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Wind Through The Key Hole And The Dark Tower Series

By Edited Nov 13, 2013 0 0

For those who don't know, The Dark Tower series is essentially Stephen King's more modern day (sorta) version of a Lord of the Rings type epic. It took place over the course of seven books and was very popular among many fans, even generating a lot of interest in a transition to movies and/ or television. However, earlier this year (eight years after the conclusion of the series), a new novel (The Wind Through The Keyhole) was released as part of the overall story. The thing that makes this a little more jarring is that this new story takes place between the fourth and originally fifth book of the series. And I have not gotten the chance to read it yet myself, but it seems that the main characters from the other books don't play a big part in this one. However, it's been said by critics that this book is a necesary bridge between the two in which it is intended.

So, what does all this mean for the film or television versions of the story? This was already a long story to begin with and one which was having a lot of trouble getting all the funding and backing in general to do the books justice. In fact, everything had been cancelled more than once. I've heard that work is being done to get the project off the ground again, but with this new book making the overall story even longer than before, what effect might this have? The producers and writers could simply choose to ignore the most recent book. Or they could push hard to get it included in the plans. Either way, it makes me wonder if this can have anything other than a negative affect toward getting things going again.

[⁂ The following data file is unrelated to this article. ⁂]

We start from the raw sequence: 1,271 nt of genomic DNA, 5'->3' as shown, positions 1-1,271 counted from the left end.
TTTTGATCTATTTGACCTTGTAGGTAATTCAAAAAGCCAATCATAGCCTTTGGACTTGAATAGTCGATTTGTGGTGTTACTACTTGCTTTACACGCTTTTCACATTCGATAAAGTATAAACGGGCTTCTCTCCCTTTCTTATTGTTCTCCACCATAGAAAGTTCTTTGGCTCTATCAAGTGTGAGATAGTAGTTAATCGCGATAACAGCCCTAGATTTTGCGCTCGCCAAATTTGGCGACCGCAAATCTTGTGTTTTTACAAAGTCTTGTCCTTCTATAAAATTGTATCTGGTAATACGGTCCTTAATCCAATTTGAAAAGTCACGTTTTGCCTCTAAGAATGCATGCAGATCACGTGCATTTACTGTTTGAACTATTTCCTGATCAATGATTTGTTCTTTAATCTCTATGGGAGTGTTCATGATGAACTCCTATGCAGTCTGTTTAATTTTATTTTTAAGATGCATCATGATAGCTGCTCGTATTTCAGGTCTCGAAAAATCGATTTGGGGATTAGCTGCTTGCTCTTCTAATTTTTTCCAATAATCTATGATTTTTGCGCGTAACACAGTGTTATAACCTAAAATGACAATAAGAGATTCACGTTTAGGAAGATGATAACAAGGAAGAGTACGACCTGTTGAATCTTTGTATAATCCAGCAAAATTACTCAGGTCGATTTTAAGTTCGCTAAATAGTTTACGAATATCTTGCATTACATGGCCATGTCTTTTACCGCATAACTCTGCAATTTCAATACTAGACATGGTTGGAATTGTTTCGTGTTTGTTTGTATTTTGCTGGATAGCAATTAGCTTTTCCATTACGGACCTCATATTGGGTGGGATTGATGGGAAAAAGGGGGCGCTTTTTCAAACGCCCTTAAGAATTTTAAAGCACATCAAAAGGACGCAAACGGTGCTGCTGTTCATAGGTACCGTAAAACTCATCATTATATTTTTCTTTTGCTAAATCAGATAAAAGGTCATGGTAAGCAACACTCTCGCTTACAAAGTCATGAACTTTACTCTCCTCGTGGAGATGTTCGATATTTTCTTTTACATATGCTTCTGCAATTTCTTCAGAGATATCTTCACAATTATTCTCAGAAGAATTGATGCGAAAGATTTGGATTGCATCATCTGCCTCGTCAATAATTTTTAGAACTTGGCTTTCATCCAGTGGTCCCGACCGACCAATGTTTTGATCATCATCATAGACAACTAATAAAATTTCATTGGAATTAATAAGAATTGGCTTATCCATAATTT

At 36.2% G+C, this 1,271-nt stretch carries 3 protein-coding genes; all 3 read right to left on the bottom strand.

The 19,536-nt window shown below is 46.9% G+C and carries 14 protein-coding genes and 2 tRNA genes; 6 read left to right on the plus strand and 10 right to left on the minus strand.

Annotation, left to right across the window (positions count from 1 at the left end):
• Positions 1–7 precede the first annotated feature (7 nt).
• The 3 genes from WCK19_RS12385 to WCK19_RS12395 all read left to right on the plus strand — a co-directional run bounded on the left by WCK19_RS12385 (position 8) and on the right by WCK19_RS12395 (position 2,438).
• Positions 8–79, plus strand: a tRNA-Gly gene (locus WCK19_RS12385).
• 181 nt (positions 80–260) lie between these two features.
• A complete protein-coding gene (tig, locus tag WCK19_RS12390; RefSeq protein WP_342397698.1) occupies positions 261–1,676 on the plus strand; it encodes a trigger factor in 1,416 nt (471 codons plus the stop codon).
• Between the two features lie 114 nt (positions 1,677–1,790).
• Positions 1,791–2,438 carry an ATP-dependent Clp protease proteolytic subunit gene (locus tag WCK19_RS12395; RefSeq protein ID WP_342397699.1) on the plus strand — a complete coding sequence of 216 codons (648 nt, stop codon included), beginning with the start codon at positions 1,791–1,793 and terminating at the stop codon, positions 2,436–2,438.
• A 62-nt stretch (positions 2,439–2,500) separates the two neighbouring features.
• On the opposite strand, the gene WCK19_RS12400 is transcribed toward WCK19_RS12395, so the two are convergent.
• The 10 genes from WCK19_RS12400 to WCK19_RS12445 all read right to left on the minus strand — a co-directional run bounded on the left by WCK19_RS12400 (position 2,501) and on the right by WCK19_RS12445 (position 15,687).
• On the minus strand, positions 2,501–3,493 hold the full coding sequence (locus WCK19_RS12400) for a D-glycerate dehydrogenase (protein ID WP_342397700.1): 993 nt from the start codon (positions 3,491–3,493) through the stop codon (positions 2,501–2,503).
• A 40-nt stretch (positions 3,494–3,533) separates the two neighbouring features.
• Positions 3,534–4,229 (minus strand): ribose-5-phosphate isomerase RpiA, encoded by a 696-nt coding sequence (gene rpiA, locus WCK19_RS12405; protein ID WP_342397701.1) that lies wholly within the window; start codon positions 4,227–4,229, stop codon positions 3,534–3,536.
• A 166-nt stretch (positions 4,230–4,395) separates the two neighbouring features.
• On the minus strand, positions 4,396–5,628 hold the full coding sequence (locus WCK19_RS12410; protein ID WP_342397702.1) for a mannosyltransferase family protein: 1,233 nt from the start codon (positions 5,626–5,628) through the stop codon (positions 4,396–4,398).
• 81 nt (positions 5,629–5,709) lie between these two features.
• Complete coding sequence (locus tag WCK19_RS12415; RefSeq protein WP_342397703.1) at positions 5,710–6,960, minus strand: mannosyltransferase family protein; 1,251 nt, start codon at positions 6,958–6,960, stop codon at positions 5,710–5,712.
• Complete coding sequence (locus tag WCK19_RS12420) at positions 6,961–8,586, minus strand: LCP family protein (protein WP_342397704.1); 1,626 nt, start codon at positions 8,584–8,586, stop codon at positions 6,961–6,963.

If done right, I think the dark tower series could be among the greatest we've ever seen in whatever medium it makes it to whether it be full out movies or television series. It's like Lord of the Rings meets the wild wild west meets the Twilight Zone. There is just so much there. And if you're a fan of King's other works, and assuming those points in the stories remain intact in a new medium, there are all kinds of special little goodies in the series for you. This series has spanned King's writing career, the first book "The Gunslinger" having been written when he was just nineteen years old. It's one of those things that whether you love it or you have a lot of problems with it, it's probably best that it be shown as close to its entirety as possible in any medium. Otherwise things just don't make sense.



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